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The Big One: The Earthquake That Rocked Early America and Helped Create a…
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Amazon.com Product Description (ISBN 0618341501, Hardcover)
In the early 1800s a series of gargantuan earth tremors seized the American frontier. Tremendous roars and flashes of eerie light accompanied huge spouts of water and gas. Six-foot-high waterfalls appeared in the Mississippi River, thousands of trees exploded, and some 1,500 people -- in what was then a sparsely populated wilderness -- were killed. A region the size of Texas, centered in Missouri and Arkansas, was rent apart, and the tremors reached as far as Montreal. Forget the 1906 earthquake -- this set of quakes constituted the Big One.
The United States would face certain catastrophe if such quakes occurred again. Could they? The answer lies in seismology, a science that is still coming to grips with the Big One.
Jake Page and Charles Officer rely on compelling historical accounts and the latest scientific findings to tell a fascinating, long-forgotten story in which the naturalist John James Audubon, the Shawnee chief Tecumseh, scientists, and charlatans all play roles. Whether describing devastating earthquakes or a dire year in a young nation, The Big One offers astounding breadth and drama.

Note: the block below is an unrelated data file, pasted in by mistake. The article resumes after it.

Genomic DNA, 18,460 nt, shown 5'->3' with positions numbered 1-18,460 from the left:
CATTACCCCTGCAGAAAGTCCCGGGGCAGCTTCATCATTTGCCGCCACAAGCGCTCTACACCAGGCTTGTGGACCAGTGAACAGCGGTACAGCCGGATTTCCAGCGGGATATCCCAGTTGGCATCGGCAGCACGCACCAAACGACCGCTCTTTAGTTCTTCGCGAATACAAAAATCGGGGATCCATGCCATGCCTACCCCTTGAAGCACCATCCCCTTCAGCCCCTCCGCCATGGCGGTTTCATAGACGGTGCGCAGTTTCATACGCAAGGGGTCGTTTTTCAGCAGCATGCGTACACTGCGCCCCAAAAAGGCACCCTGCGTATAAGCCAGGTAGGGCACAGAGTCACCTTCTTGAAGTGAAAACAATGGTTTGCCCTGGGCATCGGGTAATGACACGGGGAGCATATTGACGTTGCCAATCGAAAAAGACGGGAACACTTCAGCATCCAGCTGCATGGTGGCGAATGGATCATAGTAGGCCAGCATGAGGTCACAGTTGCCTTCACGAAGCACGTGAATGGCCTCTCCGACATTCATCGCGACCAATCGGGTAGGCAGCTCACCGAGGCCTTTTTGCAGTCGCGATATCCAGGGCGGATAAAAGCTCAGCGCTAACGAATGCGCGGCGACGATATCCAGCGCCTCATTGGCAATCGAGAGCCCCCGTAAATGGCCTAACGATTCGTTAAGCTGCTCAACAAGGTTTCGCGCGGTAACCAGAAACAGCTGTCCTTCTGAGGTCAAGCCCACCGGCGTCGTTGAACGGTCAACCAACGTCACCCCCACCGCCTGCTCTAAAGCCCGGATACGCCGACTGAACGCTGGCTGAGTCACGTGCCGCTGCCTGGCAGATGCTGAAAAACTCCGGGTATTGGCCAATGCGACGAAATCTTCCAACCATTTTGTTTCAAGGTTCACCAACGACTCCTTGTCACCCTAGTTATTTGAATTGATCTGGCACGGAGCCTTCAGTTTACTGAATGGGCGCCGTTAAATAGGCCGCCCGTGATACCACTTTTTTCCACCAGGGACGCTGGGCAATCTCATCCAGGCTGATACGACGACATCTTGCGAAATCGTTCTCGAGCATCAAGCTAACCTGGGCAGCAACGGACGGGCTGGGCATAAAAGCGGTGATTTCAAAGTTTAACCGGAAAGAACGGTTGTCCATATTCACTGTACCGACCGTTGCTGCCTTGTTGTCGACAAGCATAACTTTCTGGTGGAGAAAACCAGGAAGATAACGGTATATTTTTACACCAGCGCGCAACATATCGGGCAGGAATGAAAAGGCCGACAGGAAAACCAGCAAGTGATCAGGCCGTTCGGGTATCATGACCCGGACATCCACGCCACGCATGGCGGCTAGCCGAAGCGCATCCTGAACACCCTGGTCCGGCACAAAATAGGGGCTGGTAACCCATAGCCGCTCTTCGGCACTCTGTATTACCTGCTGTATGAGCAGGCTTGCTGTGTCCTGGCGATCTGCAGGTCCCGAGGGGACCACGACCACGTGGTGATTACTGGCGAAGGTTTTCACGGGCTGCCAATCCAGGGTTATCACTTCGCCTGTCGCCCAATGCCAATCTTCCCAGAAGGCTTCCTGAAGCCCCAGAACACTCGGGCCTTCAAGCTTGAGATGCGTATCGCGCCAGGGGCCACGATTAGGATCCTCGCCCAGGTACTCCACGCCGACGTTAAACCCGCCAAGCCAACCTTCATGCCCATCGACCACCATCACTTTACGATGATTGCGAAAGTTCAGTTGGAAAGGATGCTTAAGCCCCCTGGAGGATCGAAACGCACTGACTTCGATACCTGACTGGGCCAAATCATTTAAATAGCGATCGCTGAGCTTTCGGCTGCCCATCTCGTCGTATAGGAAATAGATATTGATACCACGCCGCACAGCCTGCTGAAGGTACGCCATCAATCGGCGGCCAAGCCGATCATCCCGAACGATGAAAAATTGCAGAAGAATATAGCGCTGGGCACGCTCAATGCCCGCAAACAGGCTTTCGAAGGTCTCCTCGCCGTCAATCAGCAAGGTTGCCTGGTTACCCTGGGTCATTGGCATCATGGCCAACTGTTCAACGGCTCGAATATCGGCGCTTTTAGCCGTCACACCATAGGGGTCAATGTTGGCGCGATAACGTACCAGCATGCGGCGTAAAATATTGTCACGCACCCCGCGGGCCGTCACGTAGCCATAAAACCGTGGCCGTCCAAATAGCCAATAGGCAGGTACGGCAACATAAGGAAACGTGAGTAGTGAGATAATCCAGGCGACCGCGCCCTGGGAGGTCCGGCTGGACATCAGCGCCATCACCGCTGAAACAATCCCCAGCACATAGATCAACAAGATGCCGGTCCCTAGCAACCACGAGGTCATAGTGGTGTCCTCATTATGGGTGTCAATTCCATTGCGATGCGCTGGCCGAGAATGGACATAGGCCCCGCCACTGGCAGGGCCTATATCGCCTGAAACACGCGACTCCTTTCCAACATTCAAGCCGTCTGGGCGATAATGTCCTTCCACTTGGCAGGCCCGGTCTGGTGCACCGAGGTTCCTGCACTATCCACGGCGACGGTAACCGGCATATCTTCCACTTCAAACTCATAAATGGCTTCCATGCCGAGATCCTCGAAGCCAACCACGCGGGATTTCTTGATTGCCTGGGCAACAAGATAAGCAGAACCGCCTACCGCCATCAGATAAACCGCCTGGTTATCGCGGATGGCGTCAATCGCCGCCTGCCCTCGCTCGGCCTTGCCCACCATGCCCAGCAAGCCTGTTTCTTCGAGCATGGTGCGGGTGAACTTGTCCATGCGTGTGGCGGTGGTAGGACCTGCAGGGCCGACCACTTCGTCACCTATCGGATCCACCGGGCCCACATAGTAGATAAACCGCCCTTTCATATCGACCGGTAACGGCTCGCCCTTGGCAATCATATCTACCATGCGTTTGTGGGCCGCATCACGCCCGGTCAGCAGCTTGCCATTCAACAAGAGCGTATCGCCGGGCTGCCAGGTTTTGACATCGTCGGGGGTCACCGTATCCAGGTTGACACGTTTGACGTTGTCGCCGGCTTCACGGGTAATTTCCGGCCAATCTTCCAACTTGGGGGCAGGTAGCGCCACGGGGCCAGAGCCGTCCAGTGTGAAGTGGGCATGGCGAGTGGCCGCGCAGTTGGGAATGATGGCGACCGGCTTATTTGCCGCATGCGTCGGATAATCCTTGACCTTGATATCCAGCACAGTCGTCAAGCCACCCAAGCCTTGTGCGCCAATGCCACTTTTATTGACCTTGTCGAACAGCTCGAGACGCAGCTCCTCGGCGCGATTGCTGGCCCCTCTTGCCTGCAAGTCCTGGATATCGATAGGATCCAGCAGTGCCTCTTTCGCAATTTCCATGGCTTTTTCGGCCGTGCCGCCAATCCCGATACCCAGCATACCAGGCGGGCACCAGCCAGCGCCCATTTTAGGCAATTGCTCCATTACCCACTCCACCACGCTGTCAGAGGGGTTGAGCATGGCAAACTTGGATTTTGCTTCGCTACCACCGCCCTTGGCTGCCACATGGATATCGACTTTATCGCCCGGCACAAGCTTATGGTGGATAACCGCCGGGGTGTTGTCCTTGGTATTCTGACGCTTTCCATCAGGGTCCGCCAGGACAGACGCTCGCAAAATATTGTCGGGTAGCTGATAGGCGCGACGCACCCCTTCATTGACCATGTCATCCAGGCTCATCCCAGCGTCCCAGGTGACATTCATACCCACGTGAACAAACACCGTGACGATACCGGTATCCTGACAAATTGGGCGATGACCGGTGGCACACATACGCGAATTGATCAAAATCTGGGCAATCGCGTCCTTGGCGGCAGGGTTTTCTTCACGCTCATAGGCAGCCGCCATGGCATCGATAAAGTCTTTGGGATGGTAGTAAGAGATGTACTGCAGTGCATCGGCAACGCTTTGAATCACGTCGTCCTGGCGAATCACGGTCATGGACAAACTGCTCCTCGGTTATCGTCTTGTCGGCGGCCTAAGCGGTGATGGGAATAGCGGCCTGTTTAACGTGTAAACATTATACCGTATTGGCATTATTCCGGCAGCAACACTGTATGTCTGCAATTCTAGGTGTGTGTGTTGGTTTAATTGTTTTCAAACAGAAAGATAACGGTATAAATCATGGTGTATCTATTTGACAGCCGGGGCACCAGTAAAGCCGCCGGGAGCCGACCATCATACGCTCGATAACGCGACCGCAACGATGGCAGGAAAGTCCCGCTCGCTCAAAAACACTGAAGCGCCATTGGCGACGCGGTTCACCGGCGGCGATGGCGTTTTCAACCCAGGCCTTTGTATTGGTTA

(retrieved from Amazon Thu, 12 Mar 2015 18:23:19 -0400)
Investigates the series of massive earthquakes, centered in what is now Missouri and Arkansas, at the start of the 1800s that wreaked almost unimaginable destruction on the American frontier.
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